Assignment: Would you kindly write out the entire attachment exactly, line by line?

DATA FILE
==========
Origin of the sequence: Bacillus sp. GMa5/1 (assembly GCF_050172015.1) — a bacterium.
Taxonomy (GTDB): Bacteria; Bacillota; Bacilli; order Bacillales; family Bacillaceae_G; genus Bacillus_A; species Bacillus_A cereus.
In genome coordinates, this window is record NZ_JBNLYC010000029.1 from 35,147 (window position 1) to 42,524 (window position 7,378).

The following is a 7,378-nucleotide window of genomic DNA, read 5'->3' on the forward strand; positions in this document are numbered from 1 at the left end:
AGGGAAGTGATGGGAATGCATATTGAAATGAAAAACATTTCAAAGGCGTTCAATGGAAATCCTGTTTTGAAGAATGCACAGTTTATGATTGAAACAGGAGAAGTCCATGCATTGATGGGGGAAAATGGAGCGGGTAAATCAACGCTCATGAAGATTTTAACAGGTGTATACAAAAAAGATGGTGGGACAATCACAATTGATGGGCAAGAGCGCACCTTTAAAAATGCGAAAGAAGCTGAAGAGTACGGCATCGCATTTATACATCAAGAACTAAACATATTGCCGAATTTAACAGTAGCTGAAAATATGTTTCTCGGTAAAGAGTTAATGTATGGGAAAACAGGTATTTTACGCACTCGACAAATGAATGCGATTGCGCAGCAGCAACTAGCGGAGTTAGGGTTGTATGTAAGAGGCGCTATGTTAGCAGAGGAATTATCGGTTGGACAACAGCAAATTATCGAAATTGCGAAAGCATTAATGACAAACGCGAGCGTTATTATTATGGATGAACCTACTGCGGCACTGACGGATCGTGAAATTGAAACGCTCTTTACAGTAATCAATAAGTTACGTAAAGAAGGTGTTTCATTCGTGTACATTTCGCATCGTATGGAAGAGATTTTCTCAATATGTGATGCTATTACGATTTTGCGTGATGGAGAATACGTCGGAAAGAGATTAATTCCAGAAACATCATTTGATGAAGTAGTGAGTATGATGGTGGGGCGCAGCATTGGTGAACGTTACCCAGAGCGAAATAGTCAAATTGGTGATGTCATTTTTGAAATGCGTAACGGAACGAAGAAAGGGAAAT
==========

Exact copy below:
Origin of the sequence: Bacillus sp. GMa5/1 (assembly GCF_050172015.1) — a bacterium.
Taxonomy (GTDB): Bacteria; Bacillota; Bacilli; order Bacillales; family Bacillaceae_G; genus Bacillus_A; species Bacillus_A cereus.
In genome coordinates, this window is record NZ_JBNLYC010000029.1 from 35,147 (window position 1) to 42,524 (window position 7,378).

The following is a 7,378-nucleotide window of genomic DNA, read 5'->3' on the forward strand; positions in this document are numbered from 1 at the left end:
AGGGAAGTGATGGGAATGCATATTGAAATGAAAAACATTTCAAAGGCGTTCAATGGAAATCCTGTTTTGAAGAATGCACAGTTTATGATTGAAACAGGAGAAGTCCATGCATTGATGGGGGAAAATGGAGCGGGTAAATCAACGCTCATGAAGATTTTAACAGGTGTATACAAAAAAGATGGTGGGACAATCACAATTGATGGGCAAGAGCGCACCTTTAAAAATGCGAAAGAAGCTGAAGAGTACGGCATCGCATTTATACATCAAGAACTAAACATATTGCCGAATTTAACAGTAGCTGAAAATATGTTTCTCGGTAAAGAGTTAATGTATGGGAAAACAGGTATTTTACGCACTCGACAAATGAATGCGATTGCGCAGCAGCAACTAGCGGAGTTAGGGTTGTATGTAAGAGGCGCTATGTTAGCAGAGGAATTATCGGTTGGACAACAGCAAATTATCGAAATTGCGAAAGCATTAATGACAAACGCGAGCGTTATTATTATGGATGAACCTACTGCGGCACTGACGGATCGTGAAATTGAAACGCTCTTTACAGTAATCAATAAGTTACGTAAAGAAGGTGTTTCATTCGTGTACATTTCGCATCGTATGGAAGAGATTTTCTCAATATGTGATGCTATTACGATTTTGCGTGATGGAGAATACGTCGGAAAGAGATTAATTCCAGAAACATCATTTGATGAAGTAGTGAGTATGATGGTGGGGCGCAGCATTGGTGAACGTTACCCAGAGCGAAATAGTCAAATTGGTGATGTCATTTTTGAAATGCGTAACGGAACGAAGAAAGGGAAAT